Industries Banking/Finance

Regulators close Bank of the Commonwealth

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Norfolk-based Bank of the Commonwealth was closed by bank regulators on Friday and sold to Southern Bank and Trust Co. of Mount Olive, N.C.

The bank’s parent company, Commonwealth Bankshares Inc., reported a loss of $33 million for the first six months of the year. Dogged by problem loans, the bank was considered critically undercapitalized by federal regulators, who in July ordered it to raise capital or find a buyer within 30 days.

Commonwealth Bankshares disclosed earlier this year that a federal grand jury was scrutinizing its lending and reporting practices and the actions of some bank officials and that securities regulators were investigating its disclosures, records, internal accounting controls and other matters. The bank said it was cooperating fully with the investigations.

Bank of the Commonwealth, which was chartered in 1971, is the second Virginia bank to fail this year. The first was Richmond-based Virginia Business Bank, a 5-year-old bank which was seized by regulators in late July and sold to Xenith Bank, also based in Richmond.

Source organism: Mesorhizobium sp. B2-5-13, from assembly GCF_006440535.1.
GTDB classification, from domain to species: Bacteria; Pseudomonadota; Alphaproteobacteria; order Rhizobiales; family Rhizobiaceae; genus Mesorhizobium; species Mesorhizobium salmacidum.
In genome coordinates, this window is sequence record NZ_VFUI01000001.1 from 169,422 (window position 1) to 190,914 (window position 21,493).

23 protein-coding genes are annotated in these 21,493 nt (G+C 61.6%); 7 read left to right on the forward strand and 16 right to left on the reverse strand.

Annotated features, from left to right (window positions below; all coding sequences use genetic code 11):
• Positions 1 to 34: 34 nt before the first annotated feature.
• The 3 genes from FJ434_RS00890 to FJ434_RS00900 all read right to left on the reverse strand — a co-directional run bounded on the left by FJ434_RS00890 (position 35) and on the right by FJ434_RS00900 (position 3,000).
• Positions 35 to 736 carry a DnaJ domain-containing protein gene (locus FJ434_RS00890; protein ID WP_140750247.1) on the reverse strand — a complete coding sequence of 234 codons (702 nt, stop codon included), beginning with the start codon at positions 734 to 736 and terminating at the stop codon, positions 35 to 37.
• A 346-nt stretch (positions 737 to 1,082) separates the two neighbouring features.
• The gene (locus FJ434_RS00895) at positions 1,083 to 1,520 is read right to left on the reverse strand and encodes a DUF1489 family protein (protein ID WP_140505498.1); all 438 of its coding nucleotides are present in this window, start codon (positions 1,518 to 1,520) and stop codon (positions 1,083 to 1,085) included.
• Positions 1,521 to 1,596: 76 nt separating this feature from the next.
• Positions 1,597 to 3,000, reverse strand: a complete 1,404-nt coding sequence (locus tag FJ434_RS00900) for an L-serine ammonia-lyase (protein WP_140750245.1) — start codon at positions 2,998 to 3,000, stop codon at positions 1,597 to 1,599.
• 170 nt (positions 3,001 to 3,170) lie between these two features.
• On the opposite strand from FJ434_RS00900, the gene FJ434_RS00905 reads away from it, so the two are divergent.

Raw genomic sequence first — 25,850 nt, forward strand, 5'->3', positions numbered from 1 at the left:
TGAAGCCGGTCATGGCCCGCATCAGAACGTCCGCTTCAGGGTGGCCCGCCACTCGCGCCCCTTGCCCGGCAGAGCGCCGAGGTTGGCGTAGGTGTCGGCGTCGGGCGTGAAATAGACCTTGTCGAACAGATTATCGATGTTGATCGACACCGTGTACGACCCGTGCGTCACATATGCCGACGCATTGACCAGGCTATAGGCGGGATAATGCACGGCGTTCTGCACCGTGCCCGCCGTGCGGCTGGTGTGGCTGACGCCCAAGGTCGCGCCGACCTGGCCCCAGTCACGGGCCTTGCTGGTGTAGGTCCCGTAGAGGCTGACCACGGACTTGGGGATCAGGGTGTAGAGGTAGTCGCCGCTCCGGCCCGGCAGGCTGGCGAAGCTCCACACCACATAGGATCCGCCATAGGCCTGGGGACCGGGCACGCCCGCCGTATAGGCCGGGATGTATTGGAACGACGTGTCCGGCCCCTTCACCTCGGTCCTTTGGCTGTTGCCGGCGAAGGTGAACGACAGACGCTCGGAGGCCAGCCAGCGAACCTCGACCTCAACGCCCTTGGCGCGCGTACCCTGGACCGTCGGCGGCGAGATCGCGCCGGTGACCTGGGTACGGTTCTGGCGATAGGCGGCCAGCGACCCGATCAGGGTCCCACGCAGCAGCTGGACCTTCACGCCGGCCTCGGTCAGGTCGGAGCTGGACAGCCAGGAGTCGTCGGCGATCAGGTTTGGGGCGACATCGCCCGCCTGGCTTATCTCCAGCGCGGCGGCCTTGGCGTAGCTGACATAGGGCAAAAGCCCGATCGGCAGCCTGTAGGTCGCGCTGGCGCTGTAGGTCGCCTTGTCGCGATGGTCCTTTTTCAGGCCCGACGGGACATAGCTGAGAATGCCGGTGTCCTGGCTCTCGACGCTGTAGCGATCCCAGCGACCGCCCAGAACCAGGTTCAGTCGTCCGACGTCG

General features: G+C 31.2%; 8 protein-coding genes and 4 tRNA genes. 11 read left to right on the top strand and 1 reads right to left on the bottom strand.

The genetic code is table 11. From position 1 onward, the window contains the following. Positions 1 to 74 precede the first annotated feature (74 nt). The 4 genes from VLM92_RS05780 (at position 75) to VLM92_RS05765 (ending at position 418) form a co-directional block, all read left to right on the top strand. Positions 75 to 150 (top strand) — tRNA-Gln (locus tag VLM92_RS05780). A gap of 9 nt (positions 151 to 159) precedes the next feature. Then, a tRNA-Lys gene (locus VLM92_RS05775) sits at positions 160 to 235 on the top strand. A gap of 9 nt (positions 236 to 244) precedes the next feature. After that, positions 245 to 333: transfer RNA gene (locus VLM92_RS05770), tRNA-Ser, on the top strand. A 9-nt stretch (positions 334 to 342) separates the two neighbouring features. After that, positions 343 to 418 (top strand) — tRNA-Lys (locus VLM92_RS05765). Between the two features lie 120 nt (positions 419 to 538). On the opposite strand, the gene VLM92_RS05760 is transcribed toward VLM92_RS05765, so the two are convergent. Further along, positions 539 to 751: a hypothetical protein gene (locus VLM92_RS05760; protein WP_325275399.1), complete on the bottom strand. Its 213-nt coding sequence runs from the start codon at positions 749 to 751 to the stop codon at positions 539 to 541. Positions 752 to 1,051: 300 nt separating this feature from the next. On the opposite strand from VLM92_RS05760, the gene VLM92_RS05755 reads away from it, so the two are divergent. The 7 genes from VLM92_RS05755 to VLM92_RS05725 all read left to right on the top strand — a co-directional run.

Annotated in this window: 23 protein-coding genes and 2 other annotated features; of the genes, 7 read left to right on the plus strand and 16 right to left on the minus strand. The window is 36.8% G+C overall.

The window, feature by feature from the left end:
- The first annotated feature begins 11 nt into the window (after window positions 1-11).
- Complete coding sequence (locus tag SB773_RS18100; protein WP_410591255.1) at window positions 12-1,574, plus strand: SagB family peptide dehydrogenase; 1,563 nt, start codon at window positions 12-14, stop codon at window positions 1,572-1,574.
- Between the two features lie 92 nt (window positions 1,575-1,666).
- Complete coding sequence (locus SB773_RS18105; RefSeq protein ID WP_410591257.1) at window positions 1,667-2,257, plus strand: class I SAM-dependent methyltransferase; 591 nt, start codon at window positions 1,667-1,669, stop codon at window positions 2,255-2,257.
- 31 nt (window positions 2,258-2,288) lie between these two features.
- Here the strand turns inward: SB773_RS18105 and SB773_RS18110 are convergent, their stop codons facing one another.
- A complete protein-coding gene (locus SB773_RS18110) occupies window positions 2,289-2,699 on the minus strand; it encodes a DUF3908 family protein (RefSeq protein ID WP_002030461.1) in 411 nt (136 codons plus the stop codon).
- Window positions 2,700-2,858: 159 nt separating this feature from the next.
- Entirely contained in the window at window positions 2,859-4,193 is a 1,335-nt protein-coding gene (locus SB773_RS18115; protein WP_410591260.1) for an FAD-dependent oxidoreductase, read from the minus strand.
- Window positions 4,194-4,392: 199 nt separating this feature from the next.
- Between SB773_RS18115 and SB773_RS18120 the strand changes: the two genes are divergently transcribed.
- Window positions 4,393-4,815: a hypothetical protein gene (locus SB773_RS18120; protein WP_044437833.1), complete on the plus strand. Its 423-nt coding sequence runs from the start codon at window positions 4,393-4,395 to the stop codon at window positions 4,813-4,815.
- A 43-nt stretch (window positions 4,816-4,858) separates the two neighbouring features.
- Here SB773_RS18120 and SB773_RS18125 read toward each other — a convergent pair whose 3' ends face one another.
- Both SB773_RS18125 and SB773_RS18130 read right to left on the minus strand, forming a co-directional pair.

Bank of the Commonwealth had $985 million in assets, making it more than 10 times the size of Virginia Business Bank. The Norfolk financial institution had 21 branches, 17 in Virginia and four in North Carolina.

The bank was closed by the Virginia State Corporation Commission, which named the Federal Deposit Insurance Corp. as receiver. The FDIC, in turn, sold the bank to Southern Bank and Trust. All Commonwealth branches were scheduled to reopen as Southern Bank and Trust offices.

Southern Bank and Trust has more than 50 branches in North Carolina and had assets of $1.37 billion on June 30.

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